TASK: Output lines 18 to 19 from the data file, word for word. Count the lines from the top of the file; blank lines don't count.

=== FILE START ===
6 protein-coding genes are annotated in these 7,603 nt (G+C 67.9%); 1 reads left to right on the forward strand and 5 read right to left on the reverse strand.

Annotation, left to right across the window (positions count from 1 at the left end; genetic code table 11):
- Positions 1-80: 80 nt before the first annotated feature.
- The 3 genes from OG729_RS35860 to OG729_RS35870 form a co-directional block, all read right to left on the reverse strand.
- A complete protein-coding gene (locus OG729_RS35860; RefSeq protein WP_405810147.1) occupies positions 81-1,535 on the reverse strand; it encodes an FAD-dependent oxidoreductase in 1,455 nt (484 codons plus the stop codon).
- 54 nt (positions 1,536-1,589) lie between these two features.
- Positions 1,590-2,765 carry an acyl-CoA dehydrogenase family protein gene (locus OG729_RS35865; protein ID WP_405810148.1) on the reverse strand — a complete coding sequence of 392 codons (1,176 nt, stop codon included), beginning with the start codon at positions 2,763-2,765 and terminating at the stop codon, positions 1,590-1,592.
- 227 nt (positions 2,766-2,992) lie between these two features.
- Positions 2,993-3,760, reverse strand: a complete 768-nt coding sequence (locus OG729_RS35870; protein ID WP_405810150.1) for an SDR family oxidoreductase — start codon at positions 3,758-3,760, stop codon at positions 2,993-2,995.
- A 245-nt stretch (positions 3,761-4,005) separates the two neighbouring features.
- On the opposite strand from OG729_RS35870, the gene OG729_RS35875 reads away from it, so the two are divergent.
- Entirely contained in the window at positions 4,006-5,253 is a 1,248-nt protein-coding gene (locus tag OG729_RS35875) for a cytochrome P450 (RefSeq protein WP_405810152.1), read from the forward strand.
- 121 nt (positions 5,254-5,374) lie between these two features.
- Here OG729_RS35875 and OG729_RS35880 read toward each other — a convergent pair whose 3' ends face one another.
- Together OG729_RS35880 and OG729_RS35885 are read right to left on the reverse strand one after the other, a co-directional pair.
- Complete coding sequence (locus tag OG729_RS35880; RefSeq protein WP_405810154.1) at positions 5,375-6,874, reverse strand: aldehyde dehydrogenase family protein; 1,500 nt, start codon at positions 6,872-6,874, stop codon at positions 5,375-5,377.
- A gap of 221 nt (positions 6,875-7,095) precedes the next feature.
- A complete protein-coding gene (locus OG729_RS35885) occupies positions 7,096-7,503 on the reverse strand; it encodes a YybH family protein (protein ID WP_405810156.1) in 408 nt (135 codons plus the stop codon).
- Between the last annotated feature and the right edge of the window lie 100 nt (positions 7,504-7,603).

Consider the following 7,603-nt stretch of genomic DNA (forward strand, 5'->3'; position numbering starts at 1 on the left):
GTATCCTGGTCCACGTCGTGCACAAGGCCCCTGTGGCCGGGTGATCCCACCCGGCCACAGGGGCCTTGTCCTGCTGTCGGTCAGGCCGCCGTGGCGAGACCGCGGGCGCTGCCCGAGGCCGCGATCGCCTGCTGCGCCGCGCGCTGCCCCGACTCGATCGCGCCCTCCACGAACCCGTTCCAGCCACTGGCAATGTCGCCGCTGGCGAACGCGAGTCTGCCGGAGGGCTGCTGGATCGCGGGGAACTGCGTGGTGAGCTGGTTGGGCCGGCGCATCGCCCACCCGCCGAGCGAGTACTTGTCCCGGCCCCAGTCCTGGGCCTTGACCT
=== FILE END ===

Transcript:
- A complete protein-coding gene (locus OG729_RS35885) occupies positions 7,096-7,503 on the reverse strand; it encodes a YybH family protein (protein ID WP_405810156.1) in 408 nt (135 codons plus the stop codon).
- Between the last annotated feature and the right edge of the window lie 100 nt (positions 7,504-7,603).